Navigation Links
Molecular motor works by detecting minute changes in force
Date:7/9/2008

PHILADELPHIA - Researchers at the University of Pennsylvania School of Medicine discovered that the activity of a specific family of nanometer-sized molecular motors called myosin-I is regulated by force. The motor puts tension on cellular springs that allow vibrations to be detected within the body. This finely tuned regulation has important implications for understanding a wide variety of basic cellular processes, including hearing and balance and glucose uptake in response to insulin. The findings appear in the most recent issue of Science.

"This is the first demonstration that myosin-I shows such dramatic sensitivity to tension," says senior author E. Michael Ostap, Ph.D., Associate Director, Pennsylvania Muscle Institute and Associate Professor of Physiology. "It is surprising that a molecular motor can sense such small changes in force."

Myosin-I is a biological motor that uses the chemical energy made by cells to ferry proteins within cells and to generate force, powering the movement of molecular cargos in nearly all cells.

In two specific cases, myosin I puts tension on the specialized spring-like structures in human ears that enable hearing and maintenance of balance, and also has a role in delivering the proteins that pump glucose into cells in response to insulin. "However, why a tension-sensing molecular motor is needed for this function is unknown," says Ostap.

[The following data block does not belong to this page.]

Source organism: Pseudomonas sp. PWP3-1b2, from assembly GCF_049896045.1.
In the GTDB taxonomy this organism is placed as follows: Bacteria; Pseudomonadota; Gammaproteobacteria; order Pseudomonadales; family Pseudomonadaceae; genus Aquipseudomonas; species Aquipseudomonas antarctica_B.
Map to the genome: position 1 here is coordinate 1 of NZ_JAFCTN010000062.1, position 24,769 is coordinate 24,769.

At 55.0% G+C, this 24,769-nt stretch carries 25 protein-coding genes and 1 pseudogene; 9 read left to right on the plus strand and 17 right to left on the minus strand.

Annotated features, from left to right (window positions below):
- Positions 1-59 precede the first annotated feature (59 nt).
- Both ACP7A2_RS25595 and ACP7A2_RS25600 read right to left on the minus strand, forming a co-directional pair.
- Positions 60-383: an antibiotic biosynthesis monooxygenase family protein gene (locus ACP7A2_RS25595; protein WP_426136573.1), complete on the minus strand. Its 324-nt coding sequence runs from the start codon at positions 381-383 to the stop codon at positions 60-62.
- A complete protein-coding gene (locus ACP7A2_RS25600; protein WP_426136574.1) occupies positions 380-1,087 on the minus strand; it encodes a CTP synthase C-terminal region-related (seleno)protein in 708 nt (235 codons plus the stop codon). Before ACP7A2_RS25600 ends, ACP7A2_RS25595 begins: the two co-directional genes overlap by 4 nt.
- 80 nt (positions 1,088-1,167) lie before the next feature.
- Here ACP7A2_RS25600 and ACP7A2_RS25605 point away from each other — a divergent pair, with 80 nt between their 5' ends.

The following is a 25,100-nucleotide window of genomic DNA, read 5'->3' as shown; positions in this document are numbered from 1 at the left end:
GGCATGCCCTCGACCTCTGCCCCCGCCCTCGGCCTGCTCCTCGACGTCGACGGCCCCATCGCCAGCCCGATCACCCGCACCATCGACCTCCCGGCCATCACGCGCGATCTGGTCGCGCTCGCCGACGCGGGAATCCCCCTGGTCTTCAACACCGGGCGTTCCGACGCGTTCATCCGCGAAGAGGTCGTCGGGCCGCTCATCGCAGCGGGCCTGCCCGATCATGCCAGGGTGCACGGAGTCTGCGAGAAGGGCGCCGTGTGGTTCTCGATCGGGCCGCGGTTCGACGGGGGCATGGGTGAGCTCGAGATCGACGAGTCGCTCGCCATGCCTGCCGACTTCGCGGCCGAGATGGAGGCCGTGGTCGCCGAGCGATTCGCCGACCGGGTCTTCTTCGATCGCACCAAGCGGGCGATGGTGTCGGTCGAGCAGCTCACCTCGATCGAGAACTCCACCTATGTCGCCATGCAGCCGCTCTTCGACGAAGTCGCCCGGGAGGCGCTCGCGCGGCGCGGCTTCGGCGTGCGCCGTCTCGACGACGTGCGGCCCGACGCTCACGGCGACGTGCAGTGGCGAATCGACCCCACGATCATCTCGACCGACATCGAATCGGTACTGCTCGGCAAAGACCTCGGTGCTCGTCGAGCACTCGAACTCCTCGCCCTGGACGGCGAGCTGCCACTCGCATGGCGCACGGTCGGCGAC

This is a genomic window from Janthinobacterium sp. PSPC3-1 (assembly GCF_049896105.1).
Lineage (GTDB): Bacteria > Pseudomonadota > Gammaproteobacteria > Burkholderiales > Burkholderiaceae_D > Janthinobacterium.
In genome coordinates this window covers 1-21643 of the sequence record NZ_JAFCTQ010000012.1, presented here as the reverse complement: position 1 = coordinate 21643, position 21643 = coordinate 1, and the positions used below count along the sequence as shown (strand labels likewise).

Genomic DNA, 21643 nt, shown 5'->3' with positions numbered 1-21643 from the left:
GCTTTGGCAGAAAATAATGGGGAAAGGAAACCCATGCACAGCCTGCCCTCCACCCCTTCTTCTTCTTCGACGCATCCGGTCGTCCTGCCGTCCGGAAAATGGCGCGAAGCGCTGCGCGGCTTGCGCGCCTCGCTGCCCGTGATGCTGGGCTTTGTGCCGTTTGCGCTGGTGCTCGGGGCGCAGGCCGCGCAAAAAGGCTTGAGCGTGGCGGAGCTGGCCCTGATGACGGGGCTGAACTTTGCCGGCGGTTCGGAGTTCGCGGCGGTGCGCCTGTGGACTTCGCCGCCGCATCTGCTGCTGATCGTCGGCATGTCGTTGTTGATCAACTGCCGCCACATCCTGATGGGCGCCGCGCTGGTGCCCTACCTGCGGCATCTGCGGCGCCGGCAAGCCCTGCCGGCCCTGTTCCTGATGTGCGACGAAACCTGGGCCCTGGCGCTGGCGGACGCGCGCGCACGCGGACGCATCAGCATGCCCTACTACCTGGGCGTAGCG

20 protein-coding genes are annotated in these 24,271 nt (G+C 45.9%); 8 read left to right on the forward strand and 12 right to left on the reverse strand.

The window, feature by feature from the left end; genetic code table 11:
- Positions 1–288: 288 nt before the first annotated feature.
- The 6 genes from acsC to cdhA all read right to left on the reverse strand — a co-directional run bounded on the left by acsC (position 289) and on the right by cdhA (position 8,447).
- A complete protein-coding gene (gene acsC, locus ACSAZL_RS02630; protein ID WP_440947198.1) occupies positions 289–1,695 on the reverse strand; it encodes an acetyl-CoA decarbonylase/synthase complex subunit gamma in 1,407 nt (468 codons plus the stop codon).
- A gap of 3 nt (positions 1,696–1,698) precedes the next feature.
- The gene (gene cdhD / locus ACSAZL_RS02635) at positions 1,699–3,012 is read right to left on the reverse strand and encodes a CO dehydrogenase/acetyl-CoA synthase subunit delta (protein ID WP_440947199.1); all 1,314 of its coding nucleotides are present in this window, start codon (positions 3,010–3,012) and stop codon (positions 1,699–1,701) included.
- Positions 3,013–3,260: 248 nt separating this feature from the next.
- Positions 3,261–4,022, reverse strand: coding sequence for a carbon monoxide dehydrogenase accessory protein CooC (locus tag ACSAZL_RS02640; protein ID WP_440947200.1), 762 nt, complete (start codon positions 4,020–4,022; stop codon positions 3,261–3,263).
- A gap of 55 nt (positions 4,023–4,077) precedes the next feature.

In collaboration with Henry Shuman, PhD, Associate Professor of Physiology, the research team used optical tweezers -- a combination focused laser beam and microscope, of sorts -- to measure incredibly small forces and movements (on the piconewton and nanometer level) to discover that myosin I motors are regulated by force. The motors pull on their cellular cargos until a certain tension is attained, after which they stop moving, but will hold the tension. If something happens in the cell to decrease this tension, the motor will restart its activity and will restore the lost tension.

Myosins use the energy from ATP to generate force and motion. Humans have 40 myosin genes that sort into 12 myosin families. Members of the myosin family have been found in every type of cell researchers have examined. The Ostap lab is investigating the biochemical properties of several members of the myosin family to better understand movement in cells, which is important in development, wound healing, the immune response, and the spread of cancer, among other functions. These new findings shed light on the role of myosin I in cells, supporting the notion that this molecular motor is more important in generating and sustaining tension rather than transporting protein cargo.

The research team will now apply these results to better understand how cells use these tension sensors to carry out their physiological functions.


'/>"/>

Contact: Karen Kreeger
karen.kreeger@uphs.upenn.edu
215-349-5658
University of Pennsylvania School of Medicine
Source:Eurekalert

Related medicine news :